Buy this book at Amazon.com!My IT Concerns by Client-Interface Technology

There are three client-interface technologies of my active concern: AJAX-based HTTP clients, XAML-based HTTP clients and Adobe-Flex-based HTTP clients. All of these concerns share HTTP as the means of transporting data for human-readable viewing.

It important to emphasize that I also divide these concerns into two use categories: clients for intense data editing and clients for mostly-read-only scenarios. The mostly-read-only clients needs to be available to a wide audience—this implies that AJAX and Flex work well here. In my considered opinion, the intense-data-editing client is suited for XAML technologies like Windows Presentation Foundation (WPF) and Silverlight 2. This means that I intend to produce data-editing tools for a small, specialized set of users (supporting a mostly-read-only audience through a decoupled publishing system). This position is not in agreement with the current trend of social, “Web 2.0” applications where “everyone” can be reader and writer.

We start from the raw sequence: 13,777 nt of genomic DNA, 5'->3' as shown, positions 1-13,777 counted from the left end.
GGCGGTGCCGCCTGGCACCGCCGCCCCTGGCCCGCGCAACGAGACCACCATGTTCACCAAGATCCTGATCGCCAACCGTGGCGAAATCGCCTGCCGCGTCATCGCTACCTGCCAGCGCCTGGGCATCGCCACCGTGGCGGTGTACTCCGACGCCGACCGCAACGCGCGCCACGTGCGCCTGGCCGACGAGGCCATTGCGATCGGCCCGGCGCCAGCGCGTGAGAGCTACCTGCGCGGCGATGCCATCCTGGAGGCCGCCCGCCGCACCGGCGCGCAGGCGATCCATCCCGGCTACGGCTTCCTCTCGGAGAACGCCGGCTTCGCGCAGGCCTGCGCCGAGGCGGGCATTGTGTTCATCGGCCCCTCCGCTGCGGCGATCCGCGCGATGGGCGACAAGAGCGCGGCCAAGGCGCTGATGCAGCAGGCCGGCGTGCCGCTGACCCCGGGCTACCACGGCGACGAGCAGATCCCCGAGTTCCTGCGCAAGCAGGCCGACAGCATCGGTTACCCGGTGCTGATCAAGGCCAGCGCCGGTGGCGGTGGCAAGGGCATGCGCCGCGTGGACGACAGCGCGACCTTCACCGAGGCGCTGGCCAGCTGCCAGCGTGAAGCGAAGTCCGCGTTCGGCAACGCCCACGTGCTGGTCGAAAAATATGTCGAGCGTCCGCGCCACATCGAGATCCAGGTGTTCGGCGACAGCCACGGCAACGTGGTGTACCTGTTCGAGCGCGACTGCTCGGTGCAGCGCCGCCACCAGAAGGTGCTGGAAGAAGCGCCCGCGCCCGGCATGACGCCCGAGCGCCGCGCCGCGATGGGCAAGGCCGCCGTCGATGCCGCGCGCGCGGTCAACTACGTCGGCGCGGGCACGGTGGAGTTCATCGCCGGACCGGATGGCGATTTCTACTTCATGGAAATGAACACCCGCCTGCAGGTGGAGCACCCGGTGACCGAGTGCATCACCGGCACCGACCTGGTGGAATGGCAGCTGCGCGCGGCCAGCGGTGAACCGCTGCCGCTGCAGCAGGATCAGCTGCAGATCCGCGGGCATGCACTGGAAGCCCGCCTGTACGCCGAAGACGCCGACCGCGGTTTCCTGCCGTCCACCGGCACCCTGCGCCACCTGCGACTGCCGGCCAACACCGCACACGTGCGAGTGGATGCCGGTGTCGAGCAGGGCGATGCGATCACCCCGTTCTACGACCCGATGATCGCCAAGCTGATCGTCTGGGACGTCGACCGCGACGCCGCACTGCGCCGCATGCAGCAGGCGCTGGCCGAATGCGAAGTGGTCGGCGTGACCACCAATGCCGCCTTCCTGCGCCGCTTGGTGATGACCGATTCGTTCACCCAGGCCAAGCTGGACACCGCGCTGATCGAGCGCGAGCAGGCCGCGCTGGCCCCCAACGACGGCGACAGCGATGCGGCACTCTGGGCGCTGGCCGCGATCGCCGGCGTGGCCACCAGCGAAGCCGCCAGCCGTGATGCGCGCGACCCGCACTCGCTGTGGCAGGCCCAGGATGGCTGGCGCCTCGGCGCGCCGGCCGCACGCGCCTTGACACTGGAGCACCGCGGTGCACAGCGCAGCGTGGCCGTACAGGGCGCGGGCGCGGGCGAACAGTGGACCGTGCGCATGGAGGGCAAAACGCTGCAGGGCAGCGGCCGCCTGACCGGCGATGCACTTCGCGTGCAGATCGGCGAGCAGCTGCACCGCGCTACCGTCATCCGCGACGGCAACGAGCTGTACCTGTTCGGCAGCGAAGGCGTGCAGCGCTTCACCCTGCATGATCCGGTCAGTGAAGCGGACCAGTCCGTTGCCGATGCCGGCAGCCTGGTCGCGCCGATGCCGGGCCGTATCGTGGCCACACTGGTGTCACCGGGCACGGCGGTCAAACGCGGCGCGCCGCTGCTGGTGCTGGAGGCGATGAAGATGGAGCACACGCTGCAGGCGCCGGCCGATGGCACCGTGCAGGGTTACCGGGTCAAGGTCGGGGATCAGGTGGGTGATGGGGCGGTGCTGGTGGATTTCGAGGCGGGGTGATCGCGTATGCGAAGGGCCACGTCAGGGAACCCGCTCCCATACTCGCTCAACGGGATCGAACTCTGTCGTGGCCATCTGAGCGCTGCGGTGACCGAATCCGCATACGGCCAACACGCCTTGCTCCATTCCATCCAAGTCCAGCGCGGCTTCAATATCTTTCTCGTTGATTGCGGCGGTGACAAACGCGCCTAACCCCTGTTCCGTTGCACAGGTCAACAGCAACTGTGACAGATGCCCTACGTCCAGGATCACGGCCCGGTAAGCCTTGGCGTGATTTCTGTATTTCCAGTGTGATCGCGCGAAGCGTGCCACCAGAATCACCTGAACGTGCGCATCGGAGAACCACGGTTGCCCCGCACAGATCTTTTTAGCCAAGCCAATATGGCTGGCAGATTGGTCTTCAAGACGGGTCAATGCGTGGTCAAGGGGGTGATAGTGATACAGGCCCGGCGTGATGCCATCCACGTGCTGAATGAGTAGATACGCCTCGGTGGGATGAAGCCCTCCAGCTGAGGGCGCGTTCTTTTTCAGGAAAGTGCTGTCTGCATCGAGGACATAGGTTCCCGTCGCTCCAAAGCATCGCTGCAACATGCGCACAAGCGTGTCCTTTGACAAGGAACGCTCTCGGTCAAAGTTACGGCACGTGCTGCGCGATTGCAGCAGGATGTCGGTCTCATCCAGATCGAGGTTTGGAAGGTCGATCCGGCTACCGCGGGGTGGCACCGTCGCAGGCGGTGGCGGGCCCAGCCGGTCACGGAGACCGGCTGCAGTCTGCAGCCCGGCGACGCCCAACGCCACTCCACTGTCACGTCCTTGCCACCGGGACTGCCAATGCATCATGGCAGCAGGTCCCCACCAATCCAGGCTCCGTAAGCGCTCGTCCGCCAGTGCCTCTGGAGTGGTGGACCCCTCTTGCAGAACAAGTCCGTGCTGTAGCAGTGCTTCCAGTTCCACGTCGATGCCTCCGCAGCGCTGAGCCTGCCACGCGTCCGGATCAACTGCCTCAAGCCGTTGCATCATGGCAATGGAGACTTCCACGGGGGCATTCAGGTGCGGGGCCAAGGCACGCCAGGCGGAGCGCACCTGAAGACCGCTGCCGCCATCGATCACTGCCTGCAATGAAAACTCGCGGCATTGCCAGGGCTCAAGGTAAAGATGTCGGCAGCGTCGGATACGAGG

It is also important to mention that since my commitment to building clients exists, this means that I have working knowledge of traditional design software products like Adobe Photoshop and Adobe Illustrator. I am also quite skillful in the field of sound design but this area leaves the scope of this writ.

My IT Concerns by Integrated Development Environment (IDE)

There are three IDE products that are of my concern: Microsoft Visual Studio, Eclipse Foundation Eclipse and Sun Microsystems NetBeans. I prefer to work with Eclipse and NetBeans in a Linux-based graphical user interface like Gnome or KDE.

Did I miss anything?

What would be really strange (for me) is to take the time here to set healthy boundaries only to find out that there is this whole other world of crap that I do in IT that I am unaware of… that would be literally unprofessional. My intent here is to capture and control my behavior and find out exactly what I am doing so that actually can profess and produce with potency.

“Netflix finally brings ‘Watch Instantly’ to Macs via Silverlight” and other links…

Netflix: Game Over Joshua Topolsky: “Netflix claims that the new implementation in Silverlight provides ‘breakthrough navigation for fast-forward and rewind,’ though fails to indicate exactly when this is all being rolled out (we assume immediately). Unfortunately for super-duper late adopters, the software will only work with Intel-based Macs, so if you’ve been holding onto a G3 for dear life, here’s one more reason to finally can it, along with your Xbox 360 HD DVD player, Von Dutch trucker cap, and gas-guzzling Escalade. Full PR after the break.”

“Steve Jobs explains why FireWire is dead”